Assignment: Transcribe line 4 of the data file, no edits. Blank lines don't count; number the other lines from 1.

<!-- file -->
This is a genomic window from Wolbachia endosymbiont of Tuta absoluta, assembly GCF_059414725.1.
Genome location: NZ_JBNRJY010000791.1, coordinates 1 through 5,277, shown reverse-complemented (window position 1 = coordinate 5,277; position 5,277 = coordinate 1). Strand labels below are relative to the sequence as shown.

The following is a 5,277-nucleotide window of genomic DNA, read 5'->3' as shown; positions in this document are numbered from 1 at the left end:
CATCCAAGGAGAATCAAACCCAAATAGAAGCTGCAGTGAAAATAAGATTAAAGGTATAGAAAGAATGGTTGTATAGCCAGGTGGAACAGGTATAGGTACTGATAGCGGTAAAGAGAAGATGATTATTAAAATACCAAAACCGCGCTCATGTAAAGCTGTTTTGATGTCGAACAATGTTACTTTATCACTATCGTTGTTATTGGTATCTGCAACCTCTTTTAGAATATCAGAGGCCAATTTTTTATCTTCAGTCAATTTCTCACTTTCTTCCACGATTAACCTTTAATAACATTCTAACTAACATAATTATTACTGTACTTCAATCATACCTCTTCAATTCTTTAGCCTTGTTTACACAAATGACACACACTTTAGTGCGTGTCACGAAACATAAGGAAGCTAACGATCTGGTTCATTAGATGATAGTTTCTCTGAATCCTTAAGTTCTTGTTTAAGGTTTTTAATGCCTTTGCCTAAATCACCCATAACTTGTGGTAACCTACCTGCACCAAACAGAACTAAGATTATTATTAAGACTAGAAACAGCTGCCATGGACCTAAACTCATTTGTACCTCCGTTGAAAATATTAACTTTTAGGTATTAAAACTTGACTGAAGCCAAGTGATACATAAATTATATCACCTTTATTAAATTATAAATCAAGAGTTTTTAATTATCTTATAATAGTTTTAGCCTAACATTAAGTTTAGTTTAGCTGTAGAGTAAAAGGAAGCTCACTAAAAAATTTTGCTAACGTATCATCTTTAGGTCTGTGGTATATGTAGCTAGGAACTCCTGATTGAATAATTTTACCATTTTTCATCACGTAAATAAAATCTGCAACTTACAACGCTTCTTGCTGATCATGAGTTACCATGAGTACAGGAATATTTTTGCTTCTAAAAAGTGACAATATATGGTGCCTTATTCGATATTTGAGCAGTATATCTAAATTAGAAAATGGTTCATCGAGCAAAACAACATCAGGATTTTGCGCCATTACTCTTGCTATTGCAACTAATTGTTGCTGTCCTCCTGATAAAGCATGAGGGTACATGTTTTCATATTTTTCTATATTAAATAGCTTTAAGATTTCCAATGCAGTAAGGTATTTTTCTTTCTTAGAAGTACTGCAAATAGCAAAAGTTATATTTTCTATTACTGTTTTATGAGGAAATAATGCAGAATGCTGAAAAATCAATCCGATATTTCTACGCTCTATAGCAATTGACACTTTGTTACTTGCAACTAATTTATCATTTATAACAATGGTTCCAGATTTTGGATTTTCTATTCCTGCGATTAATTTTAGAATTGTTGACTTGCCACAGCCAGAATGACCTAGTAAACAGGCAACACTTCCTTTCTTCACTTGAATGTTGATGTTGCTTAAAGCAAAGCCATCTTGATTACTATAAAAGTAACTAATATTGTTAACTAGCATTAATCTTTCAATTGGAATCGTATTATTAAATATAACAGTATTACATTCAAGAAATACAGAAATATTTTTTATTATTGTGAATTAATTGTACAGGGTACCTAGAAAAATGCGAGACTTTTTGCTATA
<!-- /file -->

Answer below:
CATCCAAGGAGAATCAAACCCAAATAGAAGCTGCAGTGAAAATAAGATTAAAGGTATAGAAAGAATGGTTGTATAGCCAGGTGGAACAGGTATAGGTACTGATAGCGGTAAAGAGAAGATGATTATTAAAATACCAAAACCGCGCTCATGTAAAGCTGTTTTGATGTCGAACAATGTTACTTTATCACTATCGTTGTTATTGGTATCTGCAACCTCTTTTAGAATATCAGAGGCCAATTTTTTATCTTCAGTCAATTTCTCACTTTCTTCCACGATTAACCTTTAATAACATTCTAACTAACATAATTATTACTGTACTTCAATCATACCTCTTCAATTCTTTAGCCTTGTTTACACAAATGACACACACTTTAGTGCGTGTCACGAAACATAAGGAAGCTAACGATCTGGTTCATTAGATGATAGTTTCTCTGAATCCTTAAGTTCTTGTTTAAGGTTTTTAATGCCTTTGCCTAAATCACCCATAACTTGTGGTAACCTACCTGCACCAAACAGAACTAAGATTATTATTAAGACTAGAAACAGCTGCCATGGACCTAAACTCATTTGTACCTCCGTTGAAAATATTAACTTTTAGGTATTAAAACTTGACTGAAGCCAAGTGATACATAAATTATATCACCTTTATTAAATTATAAATCAAGAGTTTTTAATTATCTTATAATAGTTTTAGCCTAACATTAAGTTTAGTTTAGCTGTAGAGTAAAAGGAAGCTCACTAAAAAATTTTGCTAACGTATCATCTTTAGGTCTGTGGTATATGTAGCTAGGAACTCCTGATTGAATAATTTTACCATTTTTCATCACGTAAATAAAATCTGCAACTTACAACGCTTCTTGCTGATCATGAGTTACCATGAGTACAGGAATATTTTTGCTTCTAAAAAGTGACAATATATGGTGCCTTATTCGATATTTGAGCAGTATATCTAAATTAGAAAATGGTTCATCGAGCAAAACAACATCAGGATTTTGCGCCATTACTCTTGCTATTGCAACTAATTGTTGCTGTCCTCCTGATAAAGCATGAGGGTACATGTTTTCATATTTTTCTATATTAAATAGCTTTAAGATTTCCAATGCAGTAAGGTATTTTTCTTTCTTAGAAGTACTGCAAATAGCAAAAGTTATATTTTCTATTACTGTTTTATGAGGAAATAATGCAGAATGCTGAAAAATCAATCCGATATTTCTACGCTCTATAGCAATTGACACTTTGTTACTTGCAACTAATTTATCATTTATAACAATGGTTCCAGATTTTGGATTTTCTATTCCTGCGATTAATTTTAGAATTGTTGACTTGCCACAGCCAGAATGACCTAGTAAACAGGCAACACTTCCTTTCTTCACTTGAATGTTGATGTTGCTTAAAGCAAAGCCATCTTGATTACTATAAAAGTAACTAATATTGTTAACTAGCATTAATCTTTCAATTGGAATCGTATTATTAAATATAACAGTATTACATTCAAGAAATACAGAAATATTTTTTATTATTGTGAATTAATTGTACAGGGTACCTAGAAAAATGCGAGACTTTTTGCTATA